for the first time since 2009, according to the National Resident Matching Program (NRMP).
First-year FP slots rose from 3,629 to 4,107 as family medicine doubled the 6.5% increase in all first-year positions over 2018. The numbers of applicants (38,376) and total positions offered (35,185) were both record highs for the Match,although they were affected, in part, by “increased numbers of osteopathic programs that joined the Main Residency Match as a result of the ongoing transition to a single accreditation system for graduate medical education programs,” the NRMP noted.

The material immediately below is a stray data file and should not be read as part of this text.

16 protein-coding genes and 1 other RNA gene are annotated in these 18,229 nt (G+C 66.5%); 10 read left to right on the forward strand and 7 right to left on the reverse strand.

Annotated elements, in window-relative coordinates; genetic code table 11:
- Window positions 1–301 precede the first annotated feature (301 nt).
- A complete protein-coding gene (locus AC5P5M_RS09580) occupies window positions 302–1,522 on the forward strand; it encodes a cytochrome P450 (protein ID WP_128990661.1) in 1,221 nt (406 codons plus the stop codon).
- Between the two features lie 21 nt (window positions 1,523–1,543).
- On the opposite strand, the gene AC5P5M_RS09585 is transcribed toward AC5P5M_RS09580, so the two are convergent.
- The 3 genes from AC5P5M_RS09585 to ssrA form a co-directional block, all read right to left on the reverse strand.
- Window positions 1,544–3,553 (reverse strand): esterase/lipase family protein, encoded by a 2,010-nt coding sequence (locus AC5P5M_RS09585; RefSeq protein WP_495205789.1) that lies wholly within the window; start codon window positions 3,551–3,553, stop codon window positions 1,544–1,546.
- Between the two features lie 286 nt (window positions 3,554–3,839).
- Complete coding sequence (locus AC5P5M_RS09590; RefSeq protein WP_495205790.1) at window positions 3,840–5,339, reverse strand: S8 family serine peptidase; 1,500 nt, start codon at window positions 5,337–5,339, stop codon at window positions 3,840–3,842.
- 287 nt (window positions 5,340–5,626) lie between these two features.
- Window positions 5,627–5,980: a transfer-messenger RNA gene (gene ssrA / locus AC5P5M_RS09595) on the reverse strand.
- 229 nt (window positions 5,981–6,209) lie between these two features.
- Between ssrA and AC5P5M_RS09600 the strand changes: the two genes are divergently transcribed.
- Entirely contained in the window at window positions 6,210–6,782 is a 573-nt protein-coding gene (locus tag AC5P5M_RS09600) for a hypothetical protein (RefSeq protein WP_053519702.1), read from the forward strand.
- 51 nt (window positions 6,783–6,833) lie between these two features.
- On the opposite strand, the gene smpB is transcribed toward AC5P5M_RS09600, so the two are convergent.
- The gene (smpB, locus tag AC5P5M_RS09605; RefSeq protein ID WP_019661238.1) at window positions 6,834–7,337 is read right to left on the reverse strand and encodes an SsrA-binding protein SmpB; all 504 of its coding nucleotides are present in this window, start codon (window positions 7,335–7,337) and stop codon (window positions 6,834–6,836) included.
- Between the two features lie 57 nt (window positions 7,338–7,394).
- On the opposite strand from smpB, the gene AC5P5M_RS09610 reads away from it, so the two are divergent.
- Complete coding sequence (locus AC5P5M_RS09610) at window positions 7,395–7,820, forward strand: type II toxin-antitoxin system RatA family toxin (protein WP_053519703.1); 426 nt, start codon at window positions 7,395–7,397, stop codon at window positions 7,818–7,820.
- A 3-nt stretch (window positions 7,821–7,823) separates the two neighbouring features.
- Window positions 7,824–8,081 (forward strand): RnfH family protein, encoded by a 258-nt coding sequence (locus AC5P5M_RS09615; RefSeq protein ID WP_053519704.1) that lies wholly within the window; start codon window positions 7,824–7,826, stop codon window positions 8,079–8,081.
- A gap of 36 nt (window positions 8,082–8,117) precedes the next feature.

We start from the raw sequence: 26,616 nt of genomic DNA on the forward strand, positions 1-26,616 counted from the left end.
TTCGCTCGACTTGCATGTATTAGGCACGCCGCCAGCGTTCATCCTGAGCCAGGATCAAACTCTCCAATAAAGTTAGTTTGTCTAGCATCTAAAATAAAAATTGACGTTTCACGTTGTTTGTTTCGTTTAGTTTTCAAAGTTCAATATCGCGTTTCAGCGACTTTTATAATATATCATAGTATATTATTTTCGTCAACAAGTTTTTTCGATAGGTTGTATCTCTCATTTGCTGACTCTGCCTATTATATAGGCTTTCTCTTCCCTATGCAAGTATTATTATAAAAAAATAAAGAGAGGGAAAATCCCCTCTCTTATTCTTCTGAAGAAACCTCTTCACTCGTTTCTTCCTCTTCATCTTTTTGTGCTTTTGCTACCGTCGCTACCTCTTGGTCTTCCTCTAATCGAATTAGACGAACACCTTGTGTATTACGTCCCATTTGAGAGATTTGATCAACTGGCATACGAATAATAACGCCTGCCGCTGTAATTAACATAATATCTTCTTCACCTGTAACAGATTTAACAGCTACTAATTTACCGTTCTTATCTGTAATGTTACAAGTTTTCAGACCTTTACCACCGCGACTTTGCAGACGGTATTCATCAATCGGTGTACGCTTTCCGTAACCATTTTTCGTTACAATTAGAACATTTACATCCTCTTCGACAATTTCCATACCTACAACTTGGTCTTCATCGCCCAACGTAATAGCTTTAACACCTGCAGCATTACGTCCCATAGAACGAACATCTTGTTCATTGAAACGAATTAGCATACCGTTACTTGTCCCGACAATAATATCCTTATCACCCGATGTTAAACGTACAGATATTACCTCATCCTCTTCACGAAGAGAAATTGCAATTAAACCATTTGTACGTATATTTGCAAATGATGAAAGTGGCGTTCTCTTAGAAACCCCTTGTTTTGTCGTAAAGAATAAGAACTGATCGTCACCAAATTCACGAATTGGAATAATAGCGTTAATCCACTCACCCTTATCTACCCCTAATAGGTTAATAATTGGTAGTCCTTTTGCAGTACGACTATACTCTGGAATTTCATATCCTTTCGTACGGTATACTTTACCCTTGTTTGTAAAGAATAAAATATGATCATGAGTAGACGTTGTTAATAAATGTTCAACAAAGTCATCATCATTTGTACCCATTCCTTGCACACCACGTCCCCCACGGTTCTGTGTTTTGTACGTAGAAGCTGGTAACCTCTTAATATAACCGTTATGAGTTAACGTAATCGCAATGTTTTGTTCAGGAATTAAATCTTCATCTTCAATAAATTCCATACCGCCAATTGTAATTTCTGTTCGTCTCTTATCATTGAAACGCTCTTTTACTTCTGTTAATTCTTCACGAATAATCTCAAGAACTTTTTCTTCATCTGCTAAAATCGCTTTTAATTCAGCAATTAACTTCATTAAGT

Family medicine programs filled 39.0% of first-year positions with U.S. allopathic seniors, which was down from 44.9% in 2018 and 45.1% in 2017. In terms of the numbers of U.S. seniors involved, the drop was fairly small: from 1,628 in 2018 to 1,601 in 2019; however, the 986 osteopathic students and graduates who matched set a new record and accounted for almost 26% of all successful FP applicants, the NRMP reported.“The results of the Match are closely watched because they can be predictors of future physician workforce supply. There also is significant interest in the competitiveness of specialties, as measured by the percentage of positions filled overall and the percentage filled by senior students in U.S. allopathic medical schools,” the NRMP said in a written statement.